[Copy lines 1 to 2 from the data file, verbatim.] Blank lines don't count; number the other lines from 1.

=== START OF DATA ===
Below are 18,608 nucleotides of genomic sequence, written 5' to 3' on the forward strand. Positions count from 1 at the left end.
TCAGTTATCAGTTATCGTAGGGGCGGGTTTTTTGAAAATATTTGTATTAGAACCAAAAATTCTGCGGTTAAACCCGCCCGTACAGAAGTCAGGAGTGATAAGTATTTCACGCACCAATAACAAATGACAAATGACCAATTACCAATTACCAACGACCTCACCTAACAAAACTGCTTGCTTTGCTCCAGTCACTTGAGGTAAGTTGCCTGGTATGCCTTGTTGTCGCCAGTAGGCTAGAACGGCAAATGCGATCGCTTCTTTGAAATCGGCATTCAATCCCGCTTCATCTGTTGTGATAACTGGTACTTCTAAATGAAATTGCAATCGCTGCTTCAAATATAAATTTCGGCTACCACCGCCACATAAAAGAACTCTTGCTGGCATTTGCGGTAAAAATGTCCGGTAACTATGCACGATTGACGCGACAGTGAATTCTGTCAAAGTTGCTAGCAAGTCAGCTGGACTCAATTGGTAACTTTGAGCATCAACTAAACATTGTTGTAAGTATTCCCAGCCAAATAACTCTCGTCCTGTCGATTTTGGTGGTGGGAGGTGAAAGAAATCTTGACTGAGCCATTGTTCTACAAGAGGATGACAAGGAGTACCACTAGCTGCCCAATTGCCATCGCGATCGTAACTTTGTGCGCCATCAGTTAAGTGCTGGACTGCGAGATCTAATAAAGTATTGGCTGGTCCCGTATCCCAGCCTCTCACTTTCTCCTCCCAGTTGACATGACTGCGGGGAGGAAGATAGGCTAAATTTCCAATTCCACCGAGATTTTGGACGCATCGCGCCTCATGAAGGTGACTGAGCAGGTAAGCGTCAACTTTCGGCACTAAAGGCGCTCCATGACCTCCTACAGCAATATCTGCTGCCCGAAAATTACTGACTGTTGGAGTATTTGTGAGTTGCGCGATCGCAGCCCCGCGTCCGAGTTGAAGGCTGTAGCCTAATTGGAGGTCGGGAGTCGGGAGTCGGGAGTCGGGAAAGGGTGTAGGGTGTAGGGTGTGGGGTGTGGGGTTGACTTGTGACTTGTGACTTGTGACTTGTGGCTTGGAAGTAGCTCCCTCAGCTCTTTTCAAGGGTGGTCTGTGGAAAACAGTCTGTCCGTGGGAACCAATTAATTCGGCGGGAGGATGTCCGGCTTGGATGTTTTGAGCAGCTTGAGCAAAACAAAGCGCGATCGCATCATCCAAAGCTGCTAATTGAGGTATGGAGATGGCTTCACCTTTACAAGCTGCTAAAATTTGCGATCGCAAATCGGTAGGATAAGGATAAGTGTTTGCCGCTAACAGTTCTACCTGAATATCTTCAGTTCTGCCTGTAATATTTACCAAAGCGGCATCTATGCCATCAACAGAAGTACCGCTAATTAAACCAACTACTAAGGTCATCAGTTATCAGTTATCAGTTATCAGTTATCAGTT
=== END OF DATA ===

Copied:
Below are 18,608 nucleotides of genomic sequence, written 5' to 3' on the forward strand. Positions count from 1 at the left end.
TCAGTTATCAGTTATCGTAGGGGCGGGTTTTTTGAAAATATTTGTATTAGAACCAAAAATTCTGCGGTTAAACCCGCCCGTACAGAAGTCAGGAGTGATAAGTATTTCACGCACCAATAACAAATGACAAATGACCAATTACCAATTACCAACGACCTCACCTAACAAAACTGCTTGCTTTGCTCCAGTCACTTGAGGTAAGTTGCCTGGTATGCCTTGTTGTCGCCAGTAGGCTAGAACGGCAAATGCGATCGCTTCTTTGAAATCGGCATTCAATCCCGCTTCATCTGTTGTGATAACTGGTACTTCTAAATGAAATTGCAATCGCTGCTTCAAATATAAATTTCGGCTACCACCGCCACATAAAAGAACTCTTGCTGGCATTTGCGGTAAAAATGTCCGGTAACTATGCACGATTGACGCGACAGTGAATTCTGTCAAAGTTGCTAGCAAGTCAGCTGGACTCAATTGGTAACTTTGAGCATCAACTAAACATTGTTGTAAGTATTCCCAGCCAAATAACTCTCGTCCTGTCGATTTTGGTGGTGGGAGGTGAAAGAAATCTTGACTGAGCCATTGTTCTACAAGAGGATGACAAGGAGTACCACTAGCTGCCCAATTGCCATCGCGATCGTAACTTTGTGCGCCATCAGTTAAGTGCTGGACTGCGAGATCTAATAAAGTATTGGCTGGTCCCGTATCCCAGCCTCTCACTTTCTCCTCCCAGTTGACATGACTGCGGGGAGGAAGATAGGCTAAATTTCCAATTCCACCGAGATTTTGGACGCATCGCGCCTCATGAAGGTGACTGAGCAGGTAAGCGTCAACTTTCGGCACTAAAGGCGCTCCATGACCTCCTACAGCAATATCTGCTGCCCGAAAATTACTGACTGTTGGAGTATTTGTGAGTTGCGCGATCGCAGCCCCGCGTCCGAGTTGAAGGCTGTAGCCTAATTGGAGGTCGGGAGTCGGGAGTCGGGAGTCGGGAAAGGGTGTAGGGTGTAGGGTGTGGGGTGTGGGGTTGACTTGTGACTTGTGACTTGTGACTTGTGGCTTGGAAGTAGCTCCCTCAGCTCTTTTCAAGGGTGGTCTGTGGAAAACAGTCTGTCCGTGGGAACCAATTAATTCGGCGGGAGGATGTCCGGCTTGGATGTTTTGAGCAGCTTGAGCAAAACAAAGCGCGATCGCATCATCCAAAGCTGCTAATTGAGGTATGGAGATGGCTTCACCTTTACAAGCTGCTAAAATTTGCGATCGCAAATCGGTAGGATAAGGATAAGTGTTTGCCGCTAACAGTTCTACCTGAATATCTTCAGTTCTGCCTGTAATATTTACCAAAGCGGCATCTATGCCATCAACAGAAGTACCGCTAATTAAACCAACTACTAAGGTCATCAGTTATCAGTTATCAGTTATCAGTTATCAGTT